Autoimmune hepatitis results from aberrant presentation of HLA class II by hepatocytes, often following acute liver infection.

In Graves' disease, an autoantibody to the thyroid stimulating hormone (TSH) receptor causes activation and increased thyroid activity. This results in hyperthyroidism.

Hashimoto's thyroiditis is a condition in which autoantibodies destroy thyroid peroxidase or thyroglobulin. Although this may initially cause hyperthyroidism, it is typically characterised by hypothyroidism.

Pernicious anaemia is caused by deficient absorption of vitamin B12. Absorption of this vitamin requires intrinsic factor which is the target of the autoimmune process in this condition along with atrophic gastritis and loss of gastric parietal cells.

Type 1 diabetes follows an autoimmune response against β-cells in the pancreatic islets of Langerhans. It typically presents acutely, as symptoms only result once a critical volume of pancreatic cells (~90%) are destroyed.


Which of the following is not an anatomical relation of the pituitary gland?
(Please select 1 option)
Diaphragma sellae
Foramen magnum
Optic chiasm
Sphenoidal air sinuses
Temporal lobe

Foramen Magnum

The diaphragma sellae roofs the pituitary fossa, with the optic chiasm located superiorly, the sphenoidal air sinus inferiorly, and the temporal lobes laterally located.

Both cavernous sinuses lie laterally.


Which of the following is true regarding a thyroglossal cyst?

Contains lymphoid tissue
Is a pre-malignant condition
Is commonly located in a suprahyoid position
Is formed after the failed disintegration of the hypoglossal tract
Usually presents in patients of middle age

Contains lymphoid tissue

The majority of thyroglossal cysts (60%) typically present as midline swelling that moves with swallowing or on protruding the tongue. They are formed after the failed disintegration of the thyroglossal tract and are most commonly located in a subhyoid position.

The cysts may become infected and cause chronic discharge. Infected cysts are treated by needle aspiration and antimicrobials.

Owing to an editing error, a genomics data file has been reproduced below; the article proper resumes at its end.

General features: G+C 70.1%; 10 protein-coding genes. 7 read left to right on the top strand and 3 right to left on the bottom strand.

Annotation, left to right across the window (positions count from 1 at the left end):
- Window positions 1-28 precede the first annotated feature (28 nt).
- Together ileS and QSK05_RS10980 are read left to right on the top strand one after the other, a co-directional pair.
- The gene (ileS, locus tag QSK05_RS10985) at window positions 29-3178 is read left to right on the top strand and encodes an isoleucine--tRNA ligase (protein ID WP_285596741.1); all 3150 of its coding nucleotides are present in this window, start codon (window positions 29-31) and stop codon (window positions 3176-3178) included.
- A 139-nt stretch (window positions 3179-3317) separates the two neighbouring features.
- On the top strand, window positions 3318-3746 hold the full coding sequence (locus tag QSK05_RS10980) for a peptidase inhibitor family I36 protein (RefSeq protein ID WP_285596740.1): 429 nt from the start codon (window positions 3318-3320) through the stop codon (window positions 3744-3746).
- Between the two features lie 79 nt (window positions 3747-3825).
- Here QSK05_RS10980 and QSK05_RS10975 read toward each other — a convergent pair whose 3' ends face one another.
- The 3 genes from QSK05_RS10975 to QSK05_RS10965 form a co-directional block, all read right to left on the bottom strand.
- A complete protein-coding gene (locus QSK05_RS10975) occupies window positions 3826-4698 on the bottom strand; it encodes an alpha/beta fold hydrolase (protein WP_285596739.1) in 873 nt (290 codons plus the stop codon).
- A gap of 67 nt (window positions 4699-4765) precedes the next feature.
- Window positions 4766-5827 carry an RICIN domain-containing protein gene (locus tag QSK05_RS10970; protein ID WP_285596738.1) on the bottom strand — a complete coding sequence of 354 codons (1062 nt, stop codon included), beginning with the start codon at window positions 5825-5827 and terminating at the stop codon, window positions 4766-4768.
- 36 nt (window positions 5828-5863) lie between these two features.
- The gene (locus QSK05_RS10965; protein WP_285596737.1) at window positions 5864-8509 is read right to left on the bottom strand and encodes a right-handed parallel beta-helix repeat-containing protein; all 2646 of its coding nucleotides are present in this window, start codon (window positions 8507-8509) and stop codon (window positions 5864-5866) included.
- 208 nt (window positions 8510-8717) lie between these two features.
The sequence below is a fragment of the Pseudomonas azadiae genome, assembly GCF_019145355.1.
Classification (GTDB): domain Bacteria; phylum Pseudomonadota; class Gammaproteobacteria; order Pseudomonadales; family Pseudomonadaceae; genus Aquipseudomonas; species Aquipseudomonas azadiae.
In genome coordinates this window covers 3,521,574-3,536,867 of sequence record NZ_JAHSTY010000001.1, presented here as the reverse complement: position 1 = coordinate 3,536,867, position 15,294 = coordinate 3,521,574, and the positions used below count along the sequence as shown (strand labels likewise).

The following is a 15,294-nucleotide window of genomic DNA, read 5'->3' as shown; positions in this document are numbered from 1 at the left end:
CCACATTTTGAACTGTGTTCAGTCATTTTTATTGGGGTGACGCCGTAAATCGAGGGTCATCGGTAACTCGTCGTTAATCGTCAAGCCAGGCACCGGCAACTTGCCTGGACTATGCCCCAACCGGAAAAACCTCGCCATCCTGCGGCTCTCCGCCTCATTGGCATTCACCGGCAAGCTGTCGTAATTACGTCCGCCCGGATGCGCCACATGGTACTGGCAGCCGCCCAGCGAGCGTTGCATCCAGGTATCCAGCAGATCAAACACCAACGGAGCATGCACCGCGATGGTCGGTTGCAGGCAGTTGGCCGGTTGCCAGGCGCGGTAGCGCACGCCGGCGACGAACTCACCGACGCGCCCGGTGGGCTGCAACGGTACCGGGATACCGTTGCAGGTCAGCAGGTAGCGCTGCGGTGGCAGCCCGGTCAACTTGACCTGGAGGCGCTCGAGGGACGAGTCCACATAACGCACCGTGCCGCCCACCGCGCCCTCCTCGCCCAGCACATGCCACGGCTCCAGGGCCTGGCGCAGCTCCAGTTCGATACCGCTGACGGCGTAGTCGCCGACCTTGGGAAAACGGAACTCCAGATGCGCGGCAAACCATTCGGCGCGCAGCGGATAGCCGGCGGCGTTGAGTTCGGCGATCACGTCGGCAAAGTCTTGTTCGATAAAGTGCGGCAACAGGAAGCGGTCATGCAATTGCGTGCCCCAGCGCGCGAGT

The presence of lymphoid tissue in the wall renders the cysts susceptible to infection.


Thyroid nodules are associated with which of the following?

Atenolol therapy
Multiple endocrine neoplasia type 1
Pendred's syndrome
von Hippel-Lindau disease

Pendred syndrome

Thyroid nodules may be associated with

Any autoimmune thyroid disease (Hashimoto's and Graves')
Thyroid malignancy (not MEN type 1 - parathyroid, pituitary and pancreatic)
Pendred's syndrome (sensorineural deafness and goitre).
von Hippel-Lindau disease is associated with



Which of the following are associated with enlargement of the thyroid?

Penicillin antibiotics
Propylthiouracil (PTU)

Drug causes of goitre include

Iodine containing compounds
Some sulphonylureas
Carbimazole and PTU block the iodination of the thyroid hormones, and some reduce the size of goitre.


Which of the following is true regarding phaeochromocytoma?

20% are extra-adrenal in origin
90% are malignant
Is diagnosed using octreotide scintigraphy
Is found below the diaphragm in over 90% of occasions
Is typically associated with von Hippel-Lindau

The rule of tens applies to phaeochromocytoma:

10% are extra-adrenal
10% are malignant
10% are familial (such as vHL, MEN type 2 and neurofibromatosis).
They are found below the diaphragm in over 90% of occasions.

They are diagnosed typically with measurement of urinary normetadrenalines and occasionally MIBG scintigraphy may be useful.


Which of the following is true regarding aldosterone?
(Please select 1 option)
Has a constant level of secretion
Has an equal affinity to cortisol for the mineralocorticoid receptor
Is secreted by the zona fasciculata
Is synthesised from amino acids
Secretion increases in the presence of hypokalaemia

Has an equal affinity to cortisol for the mineralocorticoid receptor

Aldosterone is a steroid hormone (mineralocorticoid) synthesised from cholesterol by the enzyme aldosterone synthetase. It is formed in zona glomerulosa, which is the outer section of the adrenal cortex. It helps regulate the electrolyte balance by stimulating the excretion of potassium ions and retaining sodium ions and water. The mineralocorticoid receptors (MR) are intracellular.